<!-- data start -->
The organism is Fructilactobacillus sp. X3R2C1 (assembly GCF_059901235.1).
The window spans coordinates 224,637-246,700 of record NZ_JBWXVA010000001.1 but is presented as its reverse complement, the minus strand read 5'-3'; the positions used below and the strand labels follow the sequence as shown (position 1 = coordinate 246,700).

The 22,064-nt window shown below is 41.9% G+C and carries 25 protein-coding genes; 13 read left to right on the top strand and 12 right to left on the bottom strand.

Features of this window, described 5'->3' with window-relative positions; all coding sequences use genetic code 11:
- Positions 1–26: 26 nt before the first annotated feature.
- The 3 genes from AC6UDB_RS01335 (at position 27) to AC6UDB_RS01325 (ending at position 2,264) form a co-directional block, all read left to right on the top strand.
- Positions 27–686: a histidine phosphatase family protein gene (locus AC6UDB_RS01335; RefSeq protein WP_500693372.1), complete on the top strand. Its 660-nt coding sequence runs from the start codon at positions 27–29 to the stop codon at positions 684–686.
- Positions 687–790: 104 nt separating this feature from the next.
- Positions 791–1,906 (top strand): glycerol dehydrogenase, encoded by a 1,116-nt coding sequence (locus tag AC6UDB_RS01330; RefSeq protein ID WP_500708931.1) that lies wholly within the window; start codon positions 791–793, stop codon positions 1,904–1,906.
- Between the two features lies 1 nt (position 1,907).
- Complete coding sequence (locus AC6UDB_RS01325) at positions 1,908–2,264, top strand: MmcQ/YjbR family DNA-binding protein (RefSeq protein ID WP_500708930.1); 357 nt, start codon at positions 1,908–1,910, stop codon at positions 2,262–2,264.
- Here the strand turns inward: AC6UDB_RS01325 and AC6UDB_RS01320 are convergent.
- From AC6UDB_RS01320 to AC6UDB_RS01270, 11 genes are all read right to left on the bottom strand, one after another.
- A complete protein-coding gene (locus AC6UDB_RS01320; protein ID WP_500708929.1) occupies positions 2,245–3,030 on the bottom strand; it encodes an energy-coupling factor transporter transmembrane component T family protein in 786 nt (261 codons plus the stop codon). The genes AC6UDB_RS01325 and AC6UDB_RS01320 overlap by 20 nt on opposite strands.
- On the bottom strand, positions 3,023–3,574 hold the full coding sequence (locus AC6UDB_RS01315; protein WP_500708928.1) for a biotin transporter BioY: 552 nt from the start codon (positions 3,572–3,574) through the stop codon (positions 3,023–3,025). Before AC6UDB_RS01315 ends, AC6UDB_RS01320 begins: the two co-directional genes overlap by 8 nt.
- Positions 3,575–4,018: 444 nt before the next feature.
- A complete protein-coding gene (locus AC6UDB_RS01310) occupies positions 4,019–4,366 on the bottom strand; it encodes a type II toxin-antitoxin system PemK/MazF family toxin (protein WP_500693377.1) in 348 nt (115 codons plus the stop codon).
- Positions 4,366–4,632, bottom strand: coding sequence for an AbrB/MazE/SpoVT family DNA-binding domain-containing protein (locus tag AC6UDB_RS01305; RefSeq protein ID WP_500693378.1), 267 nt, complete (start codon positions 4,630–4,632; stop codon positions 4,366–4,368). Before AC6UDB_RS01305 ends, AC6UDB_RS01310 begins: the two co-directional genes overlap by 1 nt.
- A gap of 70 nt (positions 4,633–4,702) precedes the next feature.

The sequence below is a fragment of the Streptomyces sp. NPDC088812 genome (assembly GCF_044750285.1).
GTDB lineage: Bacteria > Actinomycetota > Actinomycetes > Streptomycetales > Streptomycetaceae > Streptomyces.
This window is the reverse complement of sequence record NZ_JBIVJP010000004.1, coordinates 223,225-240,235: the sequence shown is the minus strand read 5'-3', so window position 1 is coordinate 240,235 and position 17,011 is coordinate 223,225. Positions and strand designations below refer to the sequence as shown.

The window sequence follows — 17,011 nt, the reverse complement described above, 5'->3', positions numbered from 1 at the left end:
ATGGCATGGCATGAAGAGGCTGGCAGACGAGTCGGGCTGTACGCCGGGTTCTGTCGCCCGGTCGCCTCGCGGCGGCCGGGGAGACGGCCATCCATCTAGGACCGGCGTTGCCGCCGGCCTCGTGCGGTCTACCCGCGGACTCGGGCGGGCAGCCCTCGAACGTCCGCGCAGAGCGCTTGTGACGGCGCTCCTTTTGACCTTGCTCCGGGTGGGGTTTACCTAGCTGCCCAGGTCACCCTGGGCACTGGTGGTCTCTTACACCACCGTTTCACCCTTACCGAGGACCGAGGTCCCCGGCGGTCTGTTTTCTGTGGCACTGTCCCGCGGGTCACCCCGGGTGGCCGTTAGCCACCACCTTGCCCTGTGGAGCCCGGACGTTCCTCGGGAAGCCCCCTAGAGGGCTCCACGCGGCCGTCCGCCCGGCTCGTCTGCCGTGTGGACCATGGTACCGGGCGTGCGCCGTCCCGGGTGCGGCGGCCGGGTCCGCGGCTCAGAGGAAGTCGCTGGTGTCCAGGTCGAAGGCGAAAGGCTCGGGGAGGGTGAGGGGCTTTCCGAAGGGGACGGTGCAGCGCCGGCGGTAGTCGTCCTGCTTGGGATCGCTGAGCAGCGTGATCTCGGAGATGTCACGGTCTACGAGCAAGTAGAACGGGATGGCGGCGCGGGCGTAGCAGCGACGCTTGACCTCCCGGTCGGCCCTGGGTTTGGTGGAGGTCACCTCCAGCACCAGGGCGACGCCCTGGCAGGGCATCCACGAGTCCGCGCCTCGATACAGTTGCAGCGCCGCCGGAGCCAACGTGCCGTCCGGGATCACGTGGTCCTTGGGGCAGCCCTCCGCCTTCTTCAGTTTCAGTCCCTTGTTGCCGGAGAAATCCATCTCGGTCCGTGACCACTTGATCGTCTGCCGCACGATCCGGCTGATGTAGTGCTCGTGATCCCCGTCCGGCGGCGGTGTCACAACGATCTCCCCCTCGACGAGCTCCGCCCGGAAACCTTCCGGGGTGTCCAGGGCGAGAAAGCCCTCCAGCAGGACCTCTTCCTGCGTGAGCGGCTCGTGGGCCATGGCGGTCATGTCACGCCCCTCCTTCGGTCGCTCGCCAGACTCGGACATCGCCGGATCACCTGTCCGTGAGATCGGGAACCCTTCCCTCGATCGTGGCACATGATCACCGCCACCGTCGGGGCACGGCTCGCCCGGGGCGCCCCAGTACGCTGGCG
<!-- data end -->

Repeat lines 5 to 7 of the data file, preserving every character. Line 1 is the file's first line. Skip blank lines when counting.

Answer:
- Positions 1–26: 26 nt before the first annotated feature.
- The 3 genes from AC6UDB_RS01335 (at position 27) to AC6UDB_RS01325 (ending at position 2,264) form a co-directional block, all read left to right on the top strand.
- Positions 27–686: a histidine phosphatase family protein gene (locus AC6UDB_RS01335; RefSeq protein WP_500693372.1), complete on the top strand. Its 660-nt coding sequence runs from the start codon at positions 27–29 to the stop codon at positions 684–686.